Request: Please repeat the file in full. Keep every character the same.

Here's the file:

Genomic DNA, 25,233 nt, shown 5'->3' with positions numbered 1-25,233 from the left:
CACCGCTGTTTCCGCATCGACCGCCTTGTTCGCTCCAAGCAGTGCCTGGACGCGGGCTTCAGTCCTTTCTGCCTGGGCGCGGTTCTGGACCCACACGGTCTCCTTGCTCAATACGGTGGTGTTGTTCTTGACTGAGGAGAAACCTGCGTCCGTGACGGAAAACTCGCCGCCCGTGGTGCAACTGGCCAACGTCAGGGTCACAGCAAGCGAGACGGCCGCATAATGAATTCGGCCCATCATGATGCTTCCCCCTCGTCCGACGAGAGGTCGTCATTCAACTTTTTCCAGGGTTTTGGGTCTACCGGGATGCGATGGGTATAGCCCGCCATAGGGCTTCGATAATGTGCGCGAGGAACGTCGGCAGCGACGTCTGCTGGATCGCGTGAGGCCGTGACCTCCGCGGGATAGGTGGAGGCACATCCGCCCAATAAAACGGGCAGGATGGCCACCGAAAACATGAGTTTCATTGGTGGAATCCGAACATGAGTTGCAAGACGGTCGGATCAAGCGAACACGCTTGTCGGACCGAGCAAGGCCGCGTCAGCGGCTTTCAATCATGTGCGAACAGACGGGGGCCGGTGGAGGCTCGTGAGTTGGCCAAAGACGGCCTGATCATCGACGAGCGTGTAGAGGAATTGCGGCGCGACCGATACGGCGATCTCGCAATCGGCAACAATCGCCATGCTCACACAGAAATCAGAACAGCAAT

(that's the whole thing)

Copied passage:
Genomic DNA, 25,233 nt, shown 5'->3' with positions numbered 1-25,233 from the left:
CACCGCTGTTTCCGCATCGACCGCCTTGTTCGCTCCAAGCAGTGCCTGGACGCGGGCTTCAGTCCTTTCTGCCTGGGCGCGGTTCTGGACCCACACGGTCTCCTTGCTCAATACGGTGGTGTTGTTCTTGACTGAGGAGAAACCTGCGTCCGTGACGGAAAACTCGCCGCCCGTGGTGCAACTGGCCAACGTCAGGGTCACAGCAAGCGAGACGGCCGCATAATGAATTCGGCCCATCATGATGCTTCCCCCTCGTCCGACGAGAGGTCGTCATTCAACTTTTTCCAGGGTTTTGGGTCTACCGGGATGCGATGGGTATAGCCCGCCATAGGGCTTCGATAATGTGCGCGAGGAACGTCGGCAGCGACGTCTGCTGGATCGCGTGAGGCCGTGACCTCCGCGGGATAGGTGGAGGCACATCCGCCCAATAAAACGGGCAGGATGGCCACCGAAAACATGAGTTTCATTGGTGGAATCCGAACATGAGTTGCAAGACGGTCGGATCAAGCGAACACGCTTGTCGGACCGAGCAAGGCCGCGTCAGCGGCTTTCAATCATGTGCGAACAGACGGGGGCCGGTGGAGGCTCGTGAGTTGGCCAAAGACGGCCTGATCATCGACGAGCGTGTAGAGGAATTGCGGCGCGACCGATACGGCGATCTCGCAATCGGCAACAATCGCCATGCTCACACAGAAATCAGAACAGCAAT